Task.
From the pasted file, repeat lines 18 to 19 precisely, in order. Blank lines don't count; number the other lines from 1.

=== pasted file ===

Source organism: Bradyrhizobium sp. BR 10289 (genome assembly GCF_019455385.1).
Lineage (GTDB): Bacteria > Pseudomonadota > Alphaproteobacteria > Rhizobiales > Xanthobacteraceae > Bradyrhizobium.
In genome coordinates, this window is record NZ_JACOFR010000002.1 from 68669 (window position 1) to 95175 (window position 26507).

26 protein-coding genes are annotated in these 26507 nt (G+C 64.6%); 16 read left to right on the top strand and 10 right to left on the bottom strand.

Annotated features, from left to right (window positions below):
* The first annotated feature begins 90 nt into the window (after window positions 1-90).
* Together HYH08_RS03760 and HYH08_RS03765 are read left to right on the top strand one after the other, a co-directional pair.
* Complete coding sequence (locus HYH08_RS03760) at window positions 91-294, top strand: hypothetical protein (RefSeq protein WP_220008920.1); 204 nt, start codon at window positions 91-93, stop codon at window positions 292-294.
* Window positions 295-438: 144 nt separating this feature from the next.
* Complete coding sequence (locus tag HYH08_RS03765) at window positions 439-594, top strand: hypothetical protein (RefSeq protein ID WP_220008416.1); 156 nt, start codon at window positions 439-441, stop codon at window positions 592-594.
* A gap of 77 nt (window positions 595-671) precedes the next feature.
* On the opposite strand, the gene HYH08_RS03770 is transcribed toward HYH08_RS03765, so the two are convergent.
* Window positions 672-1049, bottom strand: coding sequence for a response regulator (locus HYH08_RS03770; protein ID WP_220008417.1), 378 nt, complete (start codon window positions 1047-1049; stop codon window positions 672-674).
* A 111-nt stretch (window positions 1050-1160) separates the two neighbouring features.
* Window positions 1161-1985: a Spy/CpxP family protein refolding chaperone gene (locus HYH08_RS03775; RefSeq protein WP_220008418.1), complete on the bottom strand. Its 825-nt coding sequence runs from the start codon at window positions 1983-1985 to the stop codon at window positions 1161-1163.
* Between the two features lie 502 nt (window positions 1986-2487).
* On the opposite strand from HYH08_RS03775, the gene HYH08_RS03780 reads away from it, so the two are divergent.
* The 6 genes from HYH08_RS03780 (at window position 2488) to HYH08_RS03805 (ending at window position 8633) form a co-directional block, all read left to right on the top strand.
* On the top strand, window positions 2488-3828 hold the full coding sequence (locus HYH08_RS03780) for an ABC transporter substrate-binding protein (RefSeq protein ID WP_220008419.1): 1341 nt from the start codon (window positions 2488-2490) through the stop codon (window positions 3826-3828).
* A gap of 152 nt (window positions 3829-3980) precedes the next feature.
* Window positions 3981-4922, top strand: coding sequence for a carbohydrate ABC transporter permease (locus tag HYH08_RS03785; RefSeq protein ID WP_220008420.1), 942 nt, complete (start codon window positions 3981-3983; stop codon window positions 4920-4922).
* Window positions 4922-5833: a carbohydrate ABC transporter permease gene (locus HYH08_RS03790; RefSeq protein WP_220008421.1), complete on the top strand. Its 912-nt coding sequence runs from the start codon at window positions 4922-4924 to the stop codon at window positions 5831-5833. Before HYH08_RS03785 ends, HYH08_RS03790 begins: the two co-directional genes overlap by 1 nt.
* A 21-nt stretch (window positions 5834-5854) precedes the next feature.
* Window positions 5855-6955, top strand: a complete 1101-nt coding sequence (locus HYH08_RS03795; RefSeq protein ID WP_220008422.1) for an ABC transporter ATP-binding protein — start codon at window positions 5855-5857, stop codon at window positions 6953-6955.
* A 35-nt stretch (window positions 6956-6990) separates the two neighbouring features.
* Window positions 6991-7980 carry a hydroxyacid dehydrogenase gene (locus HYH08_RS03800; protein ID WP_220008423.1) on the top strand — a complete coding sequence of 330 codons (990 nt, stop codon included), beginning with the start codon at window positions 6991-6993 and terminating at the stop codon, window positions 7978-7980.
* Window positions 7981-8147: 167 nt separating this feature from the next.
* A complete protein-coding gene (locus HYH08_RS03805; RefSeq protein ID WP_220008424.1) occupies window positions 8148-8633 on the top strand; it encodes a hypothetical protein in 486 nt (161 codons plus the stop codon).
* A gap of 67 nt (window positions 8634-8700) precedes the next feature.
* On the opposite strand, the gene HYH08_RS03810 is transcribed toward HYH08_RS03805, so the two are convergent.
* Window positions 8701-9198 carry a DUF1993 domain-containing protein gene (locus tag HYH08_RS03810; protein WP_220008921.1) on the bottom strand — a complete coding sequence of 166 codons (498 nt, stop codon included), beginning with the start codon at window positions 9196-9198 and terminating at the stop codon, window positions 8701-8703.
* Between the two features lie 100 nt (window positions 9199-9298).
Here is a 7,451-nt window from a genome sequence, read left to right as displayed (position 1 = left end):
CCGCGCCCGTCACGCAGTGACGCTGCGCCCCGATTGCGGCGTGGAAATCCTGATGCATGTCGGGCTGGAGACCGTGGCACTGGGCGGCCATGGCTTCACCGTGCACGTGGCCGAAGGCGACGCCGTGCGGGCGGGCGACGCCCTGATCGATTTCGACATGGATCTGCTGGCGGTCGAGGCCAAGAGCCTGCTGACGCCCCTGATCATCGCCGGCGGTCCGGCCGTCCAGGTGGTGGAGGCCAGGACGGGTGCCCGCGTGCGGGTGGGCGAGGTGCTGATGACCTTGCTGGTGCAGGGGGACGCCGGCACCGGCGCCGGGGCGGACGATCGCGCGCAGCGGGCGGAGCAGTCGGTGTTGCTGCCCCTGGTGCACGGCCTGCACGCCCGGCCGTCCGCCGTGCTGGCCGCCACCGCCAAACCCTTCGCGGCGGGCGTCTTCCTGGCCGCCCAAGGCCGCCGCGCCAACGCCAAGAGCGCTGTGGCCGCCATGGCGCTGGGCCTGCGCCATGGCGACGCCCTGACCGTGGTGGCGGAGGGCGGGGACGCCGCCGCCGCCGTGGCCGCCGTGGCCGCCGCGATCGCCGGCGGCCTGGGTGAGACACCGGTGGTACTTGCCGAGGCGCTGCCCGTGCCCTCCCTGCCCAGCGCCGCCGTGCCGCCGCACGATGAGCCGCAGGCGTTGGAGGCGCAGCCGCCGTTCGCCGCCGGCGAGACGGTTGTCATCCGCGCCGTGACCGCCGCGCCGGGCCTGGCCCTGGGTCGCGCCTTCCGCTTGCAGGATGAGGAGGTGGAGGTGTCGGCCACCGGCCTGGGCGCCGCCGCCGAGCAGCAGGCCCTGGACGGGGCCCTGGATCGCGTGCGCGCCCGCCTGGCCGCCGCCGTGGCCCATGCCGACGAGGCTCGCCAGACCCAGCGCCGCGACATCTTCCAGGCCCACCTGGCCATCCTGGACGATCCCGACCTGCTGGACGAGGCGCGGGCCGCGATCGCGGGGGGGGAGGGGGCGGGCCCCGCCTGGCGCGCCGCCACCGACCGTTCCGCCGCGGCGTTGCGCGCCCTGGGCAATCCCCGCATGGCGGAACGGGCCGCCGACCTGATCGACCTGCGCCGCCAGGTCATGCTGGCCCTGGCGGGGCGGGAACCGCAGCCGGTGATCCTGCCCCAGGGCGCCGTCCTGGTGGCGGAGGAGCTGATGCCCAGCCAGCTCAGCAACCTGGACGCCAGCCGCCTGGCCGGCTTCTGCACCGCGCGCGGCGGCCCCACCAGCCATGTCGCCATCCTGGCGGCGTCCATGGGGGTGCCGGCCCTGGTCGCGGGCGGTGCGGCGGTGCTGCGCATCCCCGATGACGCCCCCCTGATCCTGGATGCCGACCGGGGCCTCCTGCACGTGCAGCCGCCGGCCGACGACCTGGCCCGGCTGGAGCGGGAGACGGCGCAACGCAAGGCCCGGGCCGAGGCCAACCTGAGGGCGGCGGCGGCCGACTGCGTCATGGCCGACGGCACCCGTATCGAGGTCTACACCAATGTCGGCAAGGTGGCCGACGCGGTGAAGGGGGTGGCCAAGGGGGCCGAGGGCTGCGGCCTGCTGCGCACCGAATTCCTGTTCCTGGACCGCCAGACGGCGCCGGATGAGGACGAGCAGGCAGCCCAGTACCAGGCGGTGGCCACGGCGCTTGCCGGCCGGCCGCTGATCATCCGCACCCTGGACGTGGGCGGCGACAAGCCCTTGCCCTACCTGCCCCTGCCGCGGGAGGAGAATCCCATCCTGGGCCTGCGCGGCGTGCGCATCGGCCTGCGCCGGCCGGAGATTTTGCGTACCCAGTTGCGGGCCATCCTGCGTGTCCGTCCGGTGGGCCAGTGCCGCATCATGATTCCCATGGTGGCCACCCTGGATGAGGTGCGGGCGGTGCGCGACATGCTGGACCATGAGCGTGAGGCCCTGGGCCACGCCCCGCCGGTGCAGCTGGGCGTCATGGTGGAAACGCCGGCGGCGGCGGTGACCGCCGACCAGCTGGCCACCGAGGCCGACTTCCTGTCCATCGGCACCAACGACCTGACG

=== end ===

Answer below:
* The 6 genes from HYH08_RS03780 (at window position 2488) to HYH08_RS03805 (ending at window position 8633) form a co-directional block, all read left to right on the top strand.
* On the top strand, window positions 2488-3828 hold the full coding sequence (locus HYH08_RS03780) for an ABC transporter substrate-binding protein (RefSeq protein ID WP_220008419.1): 1341 nt from the start codon (window positions 2488-2490) through the stop codon (window positions 3826-3828).